If you’ve been following along with my previous posts, you know that I’ve been
working on prepping data from the television show Frasier. It involved a few
different ways of collecting this data, including cleaning it in
scraping and augmenting data in
Once I had the data ready, I was able to dive in. In the first part of my
analysis, I was able to use the
subtools package in R as well as data from
IMDB.com to create a time-series sentiment analysis. Orginally I thought I would
be able to do this using
tidytext but I found that using only unigrams with
the package didn’t really capture the full picture of each sentence.
sentimentr package proved to be useful for what I was going for.
check it out here.
In the second analysis
I tackled more detailed information from the transcripts at
kacl780.net. I augmented information from those
transcripts with data from IMDB and the
gender package in R. There’s more
information available than I actually have time for at this point, so I’m
hoping that I can revisit it at some point in the future.
I’m also hoping I can combine some of the info that I didn’t use into a shiny app that will present it in a nice tidy format.
If you remember from my very first post, I really just wanted to duplicate what I saw on reddit with information from Frasier. ‘The Office’ Characters’ Most Distinguishing Words..
The original person who posted this analysis didn’t include links to their
analysis which makes reproducing it pretty difficult. Here’s what I came up with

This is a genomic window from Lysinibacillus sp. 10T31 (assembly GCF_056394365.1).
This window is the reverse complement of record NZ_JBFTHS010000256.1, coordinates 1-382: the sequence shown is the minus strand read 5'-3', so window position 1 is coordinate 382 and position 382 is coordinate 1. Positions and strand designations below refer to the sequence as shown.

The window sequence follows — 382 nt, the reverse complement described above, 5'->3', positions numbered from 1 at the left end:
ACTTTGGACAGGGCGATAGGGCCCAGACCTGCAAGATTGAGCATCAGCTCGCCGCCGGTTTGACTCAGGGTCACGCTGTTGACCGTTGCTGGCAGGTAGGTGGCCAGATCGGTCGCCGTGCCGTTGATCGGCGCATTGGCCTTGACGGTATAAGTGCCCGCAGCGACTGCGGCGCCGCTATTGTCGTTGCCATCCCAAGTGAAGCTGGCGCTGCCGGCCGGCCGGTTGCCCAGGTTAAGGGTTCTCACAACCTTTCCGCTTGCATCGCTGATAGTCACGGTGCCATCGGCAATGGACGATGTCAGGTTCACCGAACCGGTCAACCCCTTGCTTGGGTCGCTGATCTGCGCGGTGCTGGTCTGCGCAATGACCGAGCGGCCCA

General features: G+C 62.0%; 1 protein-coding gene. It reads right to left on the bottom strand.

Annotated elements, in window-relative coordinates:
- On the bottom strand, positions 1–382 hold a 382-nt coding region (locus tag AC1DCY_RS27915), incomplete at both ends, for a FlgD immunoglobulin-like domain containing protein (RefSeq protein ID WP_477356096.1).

on my own in
tidyTranscripts %>% filter(characterType == 'main') %>% anti_join(stop_words) %>% count(character, word, sort = TRUE) %>% group_by(word) %>% mutate(totalTimesSaid = sum(n)) %>% ungroup() %>% mutate(percentage = n/totalTimesSaid * n) %>% group_by(character) %>% mutate(characterSpoken = n()) %>% ungroup() %>% mutate(anyoneSpoken = n(), uniquenessOfWord = percentage * anyoneSpoken/characterSpoken) %>% group_by(word) %>% top_n(1, uniquenessOfWord) %>% ungroup() %>% group_by(character) %>% top_n(5, uniquenessOfWord) %>% ungroup() %>% select(character, word, uniquenessOfWord) %>% arrange(character, desc(uniquenessOfWord))
Which gives us:
Now this is pretty close to the original point of the reddit analysis, but I found it a bit of a challenge since some characters share the same words. For example, Frasier and Niles both say “dad” a lot, Frasier says it about twice as much as Niles. To overcome that, I just took the top character by word and gave credit to them. Also for Daphne, she says “Dr. Crane” a lot, referring to both brothers, but it’s tough to see that since we’re using unigrams instead of bigrams. You might consider removing one or the other references.
There’s still so much more that can be done with the data, I am just going to work on it in small chunks as I go.